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The Development of Science-Based Guidelines for Laboratory Animal Care: Proceedings of the November 2003 International Workshop Air Quality Current guidelines provide no criteria to judge air quality. Past practices have included the use of high-efficiency particulate air (HEPA) filters. The Guide recommends HEPA filters for certain areas—surgery and post-operative holding rooms. Heating, ventilation, and air-conditioning (HVAC) systems normally use ASHRAE-rated filters, which are effective at keeping HVAC system components clean and extend the life of HEPA filters. TECHNOLOGICAL ADVANCES Recently, a greater focus has been placed on the room environment, which includes room allergen levels, the migration of airborne pathogens, temperature/humidity comfort levels, and biosafety containment. Animal facilities are now utilizing a more comprehensive and scientific approach to address these concerns. The analytical tool of choice to aid in the design of these rooms is computational fluid dynamics (CFD). CFD has been used successfully over the past 20 years for accurate modeling of air currents, temperature, and humidity levels. The method is further evolving to include fresh air dwell times, particulate movement, stagnation, and projected odor levels. Other parameters that may be studied include inlet diffuser type, animal heat loads, cage/rack placement, and exhaust air systems placement. CFD provides a visual representation of the effects of airflow in the holding room and a better understanding of the room dynamics. Together, these advances provide better scientific data for the development of future guidelines. Figure 2 is an illustration of a sample of CFD output that was used to determine odor migration in a canine holding room, modeling several different versions of supply/ exhaust placement, to determine which arrangement provided better containment of odor (AALAS 2003). GAPS IN CURRENT GUIDANCE AND CRITERIA Noise and Vibration Currently, there is no acoustical criterion for animal rooms contained in the Guide or from ASHRAE. The hearing ranges of animals are different from humans, and the ranges are different among species. Examples of ranges are shown in Figure 3. Limited published data are available on sound sources and mitigation techniques. Numerous internal studies have been performed, and techniques and strategies have been developed to mitigate noise, which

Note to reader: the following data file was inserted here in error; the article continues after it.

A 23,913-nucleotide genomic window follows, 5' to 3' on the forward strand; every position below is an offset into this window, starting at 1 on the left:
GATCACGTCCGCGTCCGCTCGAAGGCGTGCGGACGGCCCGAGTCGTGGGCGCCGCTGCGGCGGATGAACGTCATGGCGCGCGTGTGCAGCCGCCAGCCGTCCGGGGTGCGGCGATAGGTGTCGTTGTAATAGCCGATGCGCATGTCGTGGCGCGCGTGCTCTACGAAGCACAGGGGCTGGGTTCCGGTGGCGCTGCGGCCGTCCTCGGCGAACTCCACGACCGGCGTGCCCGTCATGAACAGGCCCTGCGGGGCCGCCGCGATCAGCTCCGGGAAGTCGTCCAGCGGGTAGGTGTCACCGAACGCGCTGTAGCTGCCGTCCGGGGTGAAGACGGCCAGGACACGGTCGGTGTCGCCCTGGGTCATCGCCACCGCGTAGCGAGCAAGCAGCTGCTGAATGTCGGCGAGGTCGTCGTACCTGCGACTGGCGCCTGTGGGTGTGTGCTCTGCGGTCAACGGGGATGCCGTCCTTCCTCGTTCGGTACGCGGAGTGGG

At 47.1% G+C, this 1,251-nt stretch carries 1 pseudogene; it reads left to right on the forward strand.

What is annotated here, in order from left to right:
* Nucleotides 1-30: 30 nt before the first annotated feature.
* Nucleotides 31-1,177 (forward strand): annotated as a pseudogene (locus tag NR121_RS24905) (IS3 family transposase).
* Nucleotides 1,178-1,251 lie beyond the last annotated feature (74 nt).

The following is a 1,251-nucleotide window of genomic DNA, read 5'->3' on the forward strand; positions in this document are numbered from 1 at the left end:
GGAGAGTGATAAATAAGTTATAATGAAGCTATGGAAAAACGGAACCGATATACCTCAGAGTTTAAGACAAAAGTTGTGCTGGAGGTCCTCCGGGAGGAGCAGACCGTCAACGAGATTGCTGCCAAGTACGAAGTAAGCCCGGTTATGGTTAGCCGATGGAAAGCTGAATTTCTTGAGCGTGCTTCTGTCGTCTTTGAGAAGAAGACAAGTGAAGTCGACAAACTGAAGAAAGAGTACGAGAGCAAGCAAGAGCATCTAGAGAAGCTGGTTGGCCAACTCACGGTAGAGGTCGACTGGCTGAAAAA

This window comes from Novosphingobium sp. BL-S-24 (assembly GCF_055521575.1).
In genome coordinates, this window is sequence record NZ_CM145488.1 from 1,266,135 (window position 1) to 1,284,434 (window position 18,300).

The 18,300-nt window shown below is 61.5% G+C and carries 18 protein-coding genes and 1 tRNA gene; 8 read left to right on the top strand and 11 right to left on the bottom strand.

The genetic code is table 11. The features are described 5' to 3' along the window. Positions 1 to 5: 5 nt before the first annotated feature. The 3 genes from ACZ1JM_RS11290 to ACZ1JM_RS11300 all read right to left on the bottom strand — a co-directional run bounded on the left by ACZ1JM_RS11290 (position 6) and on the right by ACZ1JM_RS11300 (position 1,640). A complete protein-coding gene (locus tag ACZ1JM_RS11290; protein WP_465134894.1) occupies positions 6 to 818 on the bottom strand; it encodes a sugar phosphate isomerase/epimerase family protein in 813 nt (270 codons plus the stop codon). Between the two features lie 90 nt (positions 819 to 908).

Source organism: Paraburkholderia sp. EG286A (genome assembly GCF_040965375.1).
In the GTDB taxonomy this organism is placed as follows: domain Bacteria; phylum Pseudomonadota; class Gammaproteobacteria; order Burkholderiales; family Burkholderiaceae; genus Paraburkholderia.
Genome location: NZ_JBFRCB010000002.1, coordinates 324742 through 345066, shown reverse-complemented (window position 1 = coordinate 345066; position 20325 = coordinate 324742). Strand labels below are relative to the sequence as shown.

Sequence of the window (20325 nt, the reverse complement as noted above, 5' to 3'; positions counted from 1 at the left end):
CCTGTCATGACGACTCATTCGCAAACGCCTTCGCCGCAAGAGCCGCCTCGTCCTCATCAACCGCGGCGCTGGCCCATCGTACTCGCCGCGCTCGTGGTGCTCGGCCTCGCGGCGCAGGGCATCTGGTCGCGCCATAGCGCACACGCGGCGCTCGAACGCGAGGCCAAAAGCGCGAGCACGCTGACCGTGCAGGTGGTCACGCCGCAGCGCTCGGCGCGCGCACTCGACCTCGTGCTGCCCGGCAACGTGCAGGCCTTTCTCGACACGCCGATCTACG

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The Development of Science-Based Guidelines for Laboratory Animal Care: Proceedings of the November 2003 International Workshop FIGURE 2 Computational fluid dynamics (CFD) analysis of a canine holding room. CFD was used to develop a three-dimensional model of a gas concentration in a room at the prescribed concentration level of 5 ppm. End view, NH3 isosurfaces measuring 5 ppm. FIGURE 3 Examples of differences among the hearing ranges of humans and various animal species. Modified from Warfield (1973) and Sales and Pye (1974).